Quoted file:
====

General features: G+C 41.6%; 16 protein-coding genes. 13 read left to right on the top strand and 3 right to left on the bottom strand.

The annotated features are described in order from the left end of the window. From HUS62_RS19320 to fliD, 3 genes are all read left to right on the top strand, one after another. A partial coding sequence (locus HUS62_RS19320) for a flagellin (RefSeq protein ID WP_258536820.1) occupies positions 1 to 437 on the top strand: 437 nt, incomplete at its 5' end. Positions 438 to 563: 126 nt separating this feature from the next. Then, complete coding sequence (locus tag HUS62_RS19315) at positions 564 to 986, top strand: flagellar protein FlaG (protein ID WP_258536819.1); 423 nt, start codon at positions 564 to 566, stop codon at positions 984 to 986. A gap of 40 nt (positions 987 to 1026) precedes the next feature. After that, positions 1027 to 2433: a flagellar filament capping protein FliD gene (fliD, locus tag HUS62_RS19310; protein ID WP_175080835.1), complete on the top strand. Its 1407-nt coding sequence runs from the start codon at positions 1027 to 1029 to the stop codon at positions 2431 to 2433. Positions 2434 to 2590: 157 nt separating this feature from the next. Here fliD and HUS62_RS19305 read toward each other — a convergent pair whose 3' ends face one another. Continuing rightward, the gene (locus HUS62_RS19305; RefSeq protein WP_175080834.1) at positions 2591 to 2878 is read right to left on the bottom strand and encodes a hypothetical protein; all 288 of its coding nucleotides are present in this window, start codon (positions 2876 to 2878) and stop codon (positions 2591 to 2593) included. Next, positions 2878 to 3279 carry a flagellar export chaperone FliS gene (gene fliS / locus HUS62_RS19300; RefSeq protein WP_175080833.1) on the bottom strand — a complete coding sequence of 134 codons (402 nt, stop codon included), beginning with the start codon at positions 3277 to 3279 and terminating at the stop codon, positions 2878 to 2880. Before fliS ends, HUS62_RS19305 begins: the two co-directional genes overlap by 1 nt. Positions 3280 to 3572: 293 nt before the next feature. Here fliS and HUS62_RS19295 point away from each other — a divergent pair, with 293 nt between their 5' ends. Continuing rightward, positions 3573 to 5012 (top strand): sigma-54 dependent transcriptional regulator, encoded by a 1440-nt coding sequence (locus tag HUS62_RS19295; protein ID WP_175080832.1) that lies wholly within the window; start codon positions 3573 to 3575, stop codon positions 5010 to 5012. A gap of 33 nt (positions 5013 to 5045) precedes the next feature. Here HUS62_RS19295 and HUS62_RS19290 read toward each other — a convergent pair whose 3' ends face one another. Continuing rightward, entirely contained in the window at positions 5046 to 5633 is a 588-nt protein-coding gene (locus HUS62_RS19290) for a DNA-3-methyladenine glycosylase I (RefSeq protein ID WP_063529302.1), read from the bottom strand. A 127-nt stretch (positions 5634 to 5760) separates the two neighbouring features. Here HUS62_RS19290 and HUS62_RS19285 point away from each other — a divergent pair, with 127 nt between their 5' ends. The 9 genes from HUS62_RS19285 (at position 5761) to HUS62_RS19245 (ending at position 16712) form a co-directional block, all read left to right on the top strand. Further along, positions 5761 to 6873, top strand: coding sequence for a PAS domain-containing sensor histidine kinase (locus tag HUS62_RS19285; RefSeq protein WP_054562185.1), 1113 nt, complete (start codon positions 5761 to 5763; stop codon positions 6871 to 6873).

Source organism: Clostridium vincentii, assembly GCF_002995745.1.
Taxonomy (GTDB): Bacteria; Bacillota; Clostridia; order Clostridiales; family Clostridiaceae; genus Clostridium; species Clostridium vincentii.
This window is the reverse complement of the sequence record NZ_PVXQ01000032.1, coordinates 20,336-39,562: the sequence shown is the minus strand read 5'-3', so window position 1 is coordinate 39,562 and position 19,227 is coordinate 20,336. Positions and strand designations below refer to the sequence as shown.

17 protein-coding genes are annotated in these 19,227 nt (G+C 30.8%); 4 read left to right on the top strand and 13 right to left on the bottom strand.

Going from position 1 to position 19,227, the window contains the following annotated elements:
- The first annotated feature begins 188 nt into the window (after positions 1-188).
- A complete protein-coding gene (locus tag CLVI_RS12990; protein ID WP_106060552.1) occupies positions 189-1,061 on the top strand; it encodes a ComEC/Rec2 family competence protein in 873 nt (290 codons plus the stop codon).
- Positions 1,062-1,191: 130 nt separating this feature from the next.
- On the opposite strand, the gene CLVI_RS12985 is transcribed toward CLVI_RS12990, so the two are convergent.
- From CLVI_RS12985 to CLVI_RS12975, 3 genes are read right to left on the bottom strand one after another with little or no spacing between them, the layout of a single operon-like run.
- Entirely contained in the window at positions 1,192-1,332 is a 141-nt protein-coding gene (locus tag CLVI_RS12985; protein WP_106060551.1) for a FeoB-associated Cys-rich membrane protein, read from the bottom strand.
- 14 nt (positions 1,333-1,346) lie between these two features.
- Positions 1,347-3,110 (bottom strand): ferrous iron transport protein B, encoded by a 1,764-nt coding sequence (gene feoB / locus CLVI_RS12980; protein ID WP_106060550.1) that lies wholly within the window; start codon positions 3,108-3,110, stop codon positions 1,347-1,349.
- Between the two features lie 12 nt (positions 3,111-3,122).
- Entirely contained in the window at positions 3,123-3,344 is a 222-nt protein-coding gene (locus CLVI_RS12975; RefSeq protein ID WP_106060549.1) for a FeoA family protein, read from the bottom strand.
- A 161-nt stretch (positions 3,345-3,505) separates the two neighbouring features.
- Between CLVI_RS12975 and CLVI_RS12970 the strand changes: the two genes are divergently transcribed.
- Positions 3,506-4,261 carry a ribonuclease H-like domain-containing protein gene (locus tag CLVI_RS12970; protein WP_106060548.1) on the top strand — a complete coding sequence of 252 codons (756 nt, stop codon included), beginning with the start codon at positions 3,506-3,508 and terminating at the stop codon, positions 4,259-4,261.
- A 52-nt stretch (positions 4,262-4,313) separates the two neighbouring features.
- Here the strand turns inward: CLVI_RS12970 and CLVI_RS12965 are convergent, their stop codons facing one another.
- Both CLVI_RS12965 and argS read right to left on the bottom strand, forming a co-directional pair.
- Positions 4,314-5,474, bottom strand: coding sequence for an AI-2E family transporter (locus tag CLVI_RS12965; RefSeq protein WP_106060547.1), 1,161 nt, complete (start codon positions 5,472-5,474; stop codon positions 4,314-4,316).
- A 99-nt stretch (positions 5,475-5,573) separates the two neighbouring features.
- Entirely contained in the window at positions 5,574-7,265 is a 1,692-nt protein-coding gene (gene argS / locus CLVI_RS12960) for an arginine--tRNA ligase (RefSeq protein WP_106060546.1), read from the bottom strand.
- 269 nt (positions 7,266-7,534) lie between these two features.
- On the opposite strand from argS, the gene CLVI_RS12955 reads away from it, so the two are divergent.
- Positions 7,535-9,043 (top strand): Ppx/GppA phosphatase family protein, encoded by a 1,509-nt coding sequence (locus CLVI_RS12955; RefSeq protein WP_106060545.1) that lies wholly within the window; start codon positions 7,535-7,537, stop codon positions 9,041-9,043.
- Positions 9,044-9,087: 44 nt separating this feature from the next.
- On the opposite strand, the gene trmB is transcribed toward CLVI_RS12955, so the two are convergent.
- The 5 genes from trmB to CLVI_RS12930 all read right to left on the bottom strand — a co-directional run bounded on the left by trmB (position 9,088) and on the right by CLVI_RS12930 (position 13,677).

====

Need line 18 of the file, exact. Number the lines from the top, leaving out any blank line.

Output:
- A 161-nt stretch (positions 3,345-3,505) separates the two neighbouring features.